The signatories to the loan agreement were Shri Sameer Kumar Khare, Additional Secretary (Fund Bank and ADB), Department of Economic Affairs in India’s Ministry of Finance, and Mr Kenichi Yokoyama, Country Director of ADB’s India Resident Mission, signed the agreement for EESL.

Shri Khare said after the loan signing that the project is expected to contribute to the mission of Government of India to promote energy efficiency and meet Government’s commitments to reduce energy intensity of the economy. Further elaborating on the issue, he said, introduction of energy-efficient technologies in eligible states including smart meters, distributed solar photovoltaic systems and electric vehicles will help reduce electricity network losses and reduce greenhouse gas emissions.

Talking about the deal, Mr Yokoyama said that this is one of the few ADB projects specially focused on demand-side energy efficiency targeting upstream efficiency opportunities and business models that can be scaled up in India and other ADB developing member countries. The project’s smart metering component will help address billing and collection inefficiencies.

EESL will also explore business models to generate greater public demand for e-vehicles to support India’s current push for electric vehicles.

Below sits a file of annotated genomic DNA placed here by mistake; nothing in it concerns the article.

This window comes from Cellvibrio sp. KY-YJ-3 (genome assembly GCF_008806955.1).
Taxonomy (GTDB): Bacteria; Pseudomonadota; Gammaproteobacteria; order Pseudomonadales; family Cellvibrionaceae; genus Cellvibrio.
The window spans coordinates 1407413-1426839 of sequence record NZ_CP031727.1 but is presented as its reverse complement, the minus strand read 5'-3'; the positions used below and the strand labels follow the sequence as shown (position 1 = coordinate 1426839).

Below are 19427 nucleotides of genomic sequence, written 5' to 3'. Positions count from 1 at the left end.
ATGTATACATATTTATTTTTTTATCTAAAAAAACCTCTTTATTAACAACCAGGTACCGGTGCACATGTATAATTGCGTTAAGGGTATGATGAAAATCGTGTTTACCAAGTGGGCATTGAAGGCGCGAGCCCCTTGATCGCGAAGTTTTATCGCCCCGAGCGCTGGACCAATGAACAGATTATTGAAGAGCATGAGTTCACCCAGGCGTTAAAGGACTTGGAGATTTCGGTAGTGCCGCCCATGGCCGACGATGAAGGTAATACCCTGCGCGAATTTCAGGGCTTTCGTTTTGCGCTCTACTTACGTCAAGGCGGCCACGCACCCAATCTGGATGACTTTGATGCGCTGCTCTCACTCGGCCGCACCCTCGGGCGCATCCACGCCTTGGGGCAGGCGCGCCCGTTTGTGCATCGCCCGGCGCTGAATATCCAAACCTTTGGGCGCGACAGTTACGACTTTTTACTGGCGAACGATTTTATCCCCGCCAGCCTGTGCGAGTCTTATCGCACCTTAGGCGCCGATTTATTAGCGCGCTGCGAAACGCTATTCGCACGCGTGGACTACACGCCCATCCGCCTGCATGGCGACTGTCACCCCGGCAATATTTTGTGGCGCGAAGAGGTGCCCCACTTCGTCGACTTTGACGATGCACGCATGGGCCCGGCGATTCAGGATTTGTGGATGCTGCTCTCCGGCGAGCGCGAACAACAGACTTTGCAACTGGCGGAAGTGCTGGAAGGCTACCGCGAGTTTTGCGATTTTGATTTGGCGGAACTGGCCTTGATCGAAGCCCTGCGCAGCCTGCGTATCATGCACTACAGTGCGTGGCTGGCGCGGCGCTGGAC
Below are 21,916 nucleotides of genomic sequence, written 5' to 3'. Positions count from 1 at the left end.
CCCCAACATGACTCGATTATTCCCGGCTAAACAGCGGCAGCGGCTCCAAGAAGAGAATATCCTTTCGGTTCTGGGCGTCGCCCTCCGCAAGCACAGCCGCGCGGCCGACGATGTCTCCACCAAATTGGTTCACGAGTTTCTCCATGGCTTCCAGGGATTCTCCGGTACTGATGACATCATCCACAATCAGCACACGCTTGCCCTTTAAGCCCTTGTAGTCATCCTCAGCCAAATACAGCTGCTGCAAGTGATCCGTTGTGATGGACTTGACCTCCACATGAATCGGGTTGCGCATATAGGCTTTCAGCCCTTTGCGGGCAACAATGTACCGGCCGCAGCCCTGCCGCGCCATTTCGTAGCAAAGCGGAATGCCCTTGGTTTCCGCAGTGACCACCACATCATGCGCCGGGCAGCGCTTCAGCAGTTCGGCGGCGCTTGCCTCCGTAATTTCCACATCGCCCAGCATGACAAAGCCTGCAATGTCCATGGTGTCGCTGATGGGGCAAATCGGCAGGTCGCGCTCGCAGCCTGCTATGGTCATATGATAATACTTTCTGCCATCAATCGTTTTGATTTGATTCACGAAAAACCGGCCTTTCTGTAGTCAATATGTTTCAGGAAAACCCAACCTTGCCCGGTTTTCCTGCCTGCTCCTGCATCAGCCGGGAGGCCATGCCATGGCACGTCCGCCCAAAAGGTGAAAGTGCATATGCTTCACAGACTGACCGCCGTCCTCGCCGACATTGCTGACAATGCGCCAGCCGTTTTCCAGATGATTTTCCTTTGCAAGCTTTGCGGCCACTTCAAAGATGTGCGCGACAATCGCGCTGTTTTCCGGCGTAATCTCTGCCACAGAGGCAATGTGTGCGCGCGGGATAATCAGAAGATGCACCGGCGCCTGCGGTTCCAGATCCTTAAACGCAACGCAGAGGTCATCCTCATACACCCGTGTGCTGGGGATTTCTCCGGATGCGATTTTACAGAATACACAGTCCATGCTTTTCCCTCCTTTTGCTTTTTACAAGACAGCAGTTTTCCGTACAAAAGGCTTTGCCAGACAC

Promoting awareness of the benefits of using energy efficient technologies is another feature of the project. Awareness campaigns will engage local organisations in knowledge-sharing and training, with a focus on women electricity consumers. Capacity building for electricity distribution, regulatory agencies, and other government bodies will also be carried out.

Accompanying the loan will be a technical assistance (TA) of $2 million to support EESL in implementing the project, including a gender action plan, mobilising private sector participation in energy efficiency services, identifying new business opportunities, and transferring knowledge about successful models.

The TA will also support the identification and development of new subprojects and pilot test some technologies. The grant comes from the Clean Technology Fund, to be administered by ADB.

ADB is committed to achieving a prosperous, inclusive, resilient, and sustainable Asia and the Pacific, while sustaining its efforts to eradicate extreme poverty.

In 2018, it made commitments of new loans and grants amounting to $21.6 billion.

Established in 1966, it is owned by 68 members — 49 from the region. [Press Information Bureau, Government of India, Ministry of Finance, December 17,2019.]

 

iii) India recognises UAE as a reciprocating territory for the purposes of enforcing foreign civil decrees